26 septiembre 2006

Periodistas honrados

Chris Roush publica en su columna de BusinessJournalism.org, una serie de recomendaciones éticas, al hilo del último escándalo de escuchas ilegales de Hewlett Packard.

No están todas las que son pero sí son todas las que están:

1. It's OK to accept information and documents from sources within a company, but don't try to force someone to cooperate with you.

2. It's not OK to take documents from a person's desk while visiting a company.

3. It's OK to attend meetings where executives will be present that don't have anything to do with their company and ask them questions.

4. It's not OK to break into a company's phone system -- even with permission from an employee who has given you the code. This got a Cincinnati Enquirer reporter fired in 1998.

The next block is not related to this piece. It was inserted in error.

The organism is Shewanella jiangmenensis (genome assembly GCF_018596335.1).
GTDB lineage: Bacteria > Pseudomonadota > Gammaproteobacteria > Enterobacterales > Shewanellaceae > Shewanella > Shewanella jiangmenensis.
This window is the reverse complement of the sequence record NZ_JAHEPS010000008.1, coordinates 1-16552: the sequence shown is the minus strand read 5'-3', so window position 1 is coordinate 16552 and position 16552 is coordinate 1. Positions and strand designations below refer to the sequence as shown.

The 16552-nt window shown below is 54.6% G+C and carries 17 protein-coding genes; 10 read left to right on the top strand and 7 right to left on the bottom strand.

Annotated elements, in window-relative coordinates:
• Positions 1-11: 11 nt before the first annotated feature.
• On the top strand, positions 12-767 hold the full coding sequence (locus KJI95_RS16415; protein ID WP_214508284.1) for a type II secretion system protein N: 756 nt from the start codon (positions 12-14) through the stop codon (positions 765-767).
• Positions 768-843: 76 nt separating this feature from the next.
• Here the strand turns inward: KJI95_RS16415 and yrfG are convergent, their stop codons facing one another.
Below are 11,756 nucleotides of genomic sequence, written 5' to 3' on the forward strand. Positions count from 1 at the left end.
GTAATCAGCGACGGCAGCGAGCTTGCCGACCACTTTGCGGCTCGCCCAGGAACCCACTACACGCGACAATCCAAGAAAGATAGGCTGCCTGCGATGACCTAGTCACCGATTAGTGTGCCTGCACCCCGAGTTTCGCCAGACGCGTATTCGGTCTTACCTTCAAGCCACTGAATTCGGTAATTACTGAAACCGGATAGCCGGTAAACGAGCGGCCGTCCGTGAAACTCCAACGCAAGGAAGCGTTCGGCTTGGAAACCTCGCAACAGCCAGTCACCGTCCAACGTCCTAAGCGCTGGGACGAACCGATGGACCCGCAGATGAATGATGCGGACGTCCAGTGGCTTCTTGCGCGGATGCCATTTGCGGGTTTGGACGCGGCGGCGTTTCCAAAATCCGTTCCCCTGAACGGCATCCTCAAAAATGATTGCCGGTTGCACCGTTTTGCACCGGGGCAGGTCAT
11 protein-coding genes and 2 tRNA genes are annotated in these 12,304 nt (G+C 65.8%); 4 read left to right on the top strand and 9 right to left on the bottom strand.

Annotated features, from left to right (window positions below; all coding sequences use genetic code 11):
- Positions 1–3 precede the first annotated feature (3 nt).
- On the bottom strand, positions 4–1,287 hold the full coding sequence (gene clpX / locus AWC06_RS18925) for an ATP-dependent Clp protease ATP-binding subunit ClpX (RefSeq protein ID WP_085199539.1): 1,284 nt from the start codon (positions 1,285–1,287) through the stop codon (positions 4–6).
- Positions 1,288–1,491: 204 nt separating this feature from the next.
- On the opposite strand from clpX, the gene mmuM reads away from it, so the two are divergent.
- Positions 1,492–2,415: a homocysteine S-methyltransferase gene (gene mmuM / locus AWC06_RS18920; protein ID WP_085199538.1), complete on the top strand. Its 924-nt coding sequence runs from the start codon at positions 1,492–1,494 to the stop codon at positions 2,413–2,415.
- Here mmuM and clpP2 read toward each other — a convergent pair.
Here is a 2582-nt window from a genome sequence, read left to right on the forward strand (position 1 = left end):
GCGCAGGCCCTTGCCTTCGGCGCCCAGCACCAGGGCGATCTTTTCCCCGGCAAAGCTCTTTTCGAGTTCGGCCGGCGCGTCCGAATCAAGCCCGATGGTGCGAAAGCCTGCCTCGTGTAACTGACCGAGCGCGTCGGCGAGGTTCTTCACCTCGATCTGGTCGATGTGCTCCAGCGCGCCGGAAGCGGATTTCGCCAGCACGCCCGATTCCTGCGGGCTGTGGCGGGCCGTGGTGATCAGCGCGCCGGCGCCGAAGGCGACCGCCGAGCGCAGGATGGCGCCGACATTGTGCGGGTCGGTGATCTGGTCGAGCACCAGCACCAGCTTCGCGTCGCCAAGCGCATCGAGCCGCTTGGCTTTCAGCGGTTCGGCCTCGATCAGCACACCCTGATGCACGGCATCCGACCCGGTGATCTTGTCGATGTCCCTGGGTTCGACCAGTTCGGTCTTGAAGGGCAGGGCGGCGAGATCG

5. It's OK to call executives at home if there is breaking news after working hours or on the weekend.

6. It's not OK to misrepresent yourself as someone other than a business journalist to obtain information from a source or interview someone.

7. It's OK to use any and all available public records to ferret out information about a company.

And although it shouldn't need to be said, it's not OK for a business journalist to do what Hewlett-Packard did --obtain phone records of people by posing as that person.

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